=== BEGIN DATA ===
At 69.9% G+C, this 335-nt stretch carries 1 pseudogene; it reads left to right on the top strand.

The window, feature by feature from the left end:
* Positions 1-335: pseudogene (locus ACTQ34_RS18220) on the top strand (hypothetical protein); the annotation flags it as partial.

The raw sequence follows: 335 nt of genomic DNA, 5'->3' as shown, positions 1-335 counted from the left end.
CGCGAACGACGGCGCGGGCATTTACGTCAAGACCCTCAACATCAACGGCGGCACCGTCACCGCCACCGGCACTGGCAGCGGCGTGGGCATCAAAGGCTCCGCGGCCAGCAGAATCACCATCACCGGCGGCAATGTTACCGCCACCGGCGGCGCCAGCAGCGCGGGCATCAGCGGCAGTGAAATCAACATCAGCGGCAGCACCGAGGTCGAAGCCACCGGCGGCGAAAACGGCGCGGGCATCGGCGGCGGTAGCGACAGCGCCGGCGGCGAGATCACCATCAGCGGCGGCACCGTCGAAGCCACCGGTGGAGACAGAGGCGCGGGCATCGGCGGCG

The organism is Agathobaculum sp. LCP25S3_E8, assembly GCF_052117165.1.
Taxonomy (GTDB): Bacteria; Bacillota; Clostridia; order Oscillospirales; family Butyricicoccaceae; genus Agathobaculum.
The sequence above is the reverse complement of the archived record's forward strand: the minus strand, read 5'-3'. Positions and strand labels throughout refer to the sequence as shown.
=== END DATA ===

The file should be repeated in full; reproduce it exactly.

At 69.9% G+C, this 335-nt stretch carries 1 pseudogene; it reads left to right on the top strand.

The window, feature by feature from the left end:
* Positions 1-335: pseudogene (locus ACTQ34_RS18220) on the top strand (hypothetical protein); the annotation flags it as partial.

The raw sequence follows: 335 nt of genomic DNA, 5'->3' as shown, positions 1-335 counted from the left end.
CGCGAACGACGGCGCGGGCATTTACGTCAAGACCCTCAACATCAACGGCGGCACCGTCACCGCCACCGGCACTGGCAGCGGCGTGGGCATCAAAGGCTCCGCGGCCAGCAGAATCACCATCACCGGCGGCAATGTTACCGCCACCGGCGGCGCCAGCAGCGCGGGCATCAGCGGCAGTGAAATCAACATCAGCGGCAGCACCGAGGTCGAAGCCACCGGCGGCGAAAACGGCGCGGGCATCGGCGGCGGTAGCGACAGCGCCGGCGGCGAGATCACCATCAGCGGCGGCACCGTCGAAGCCACCGGTGGAGACAGAGGCGCGGGCATCGGCGGCG

The organism is Agathobaculum sp. LCP25S3_E8, assembly GCF_052117165.1.
Taxonomy (GTDB): Bacteria; Bacillota; Clostridia; order Oscillospirales; family Butyricicoccaceae; genus Agathobaculum.
The sequence above is the reverse complement of the archived record's forward strand: the minus strand, read 5'-3'. Positions and strand labels throughout refer to the sequence as shown.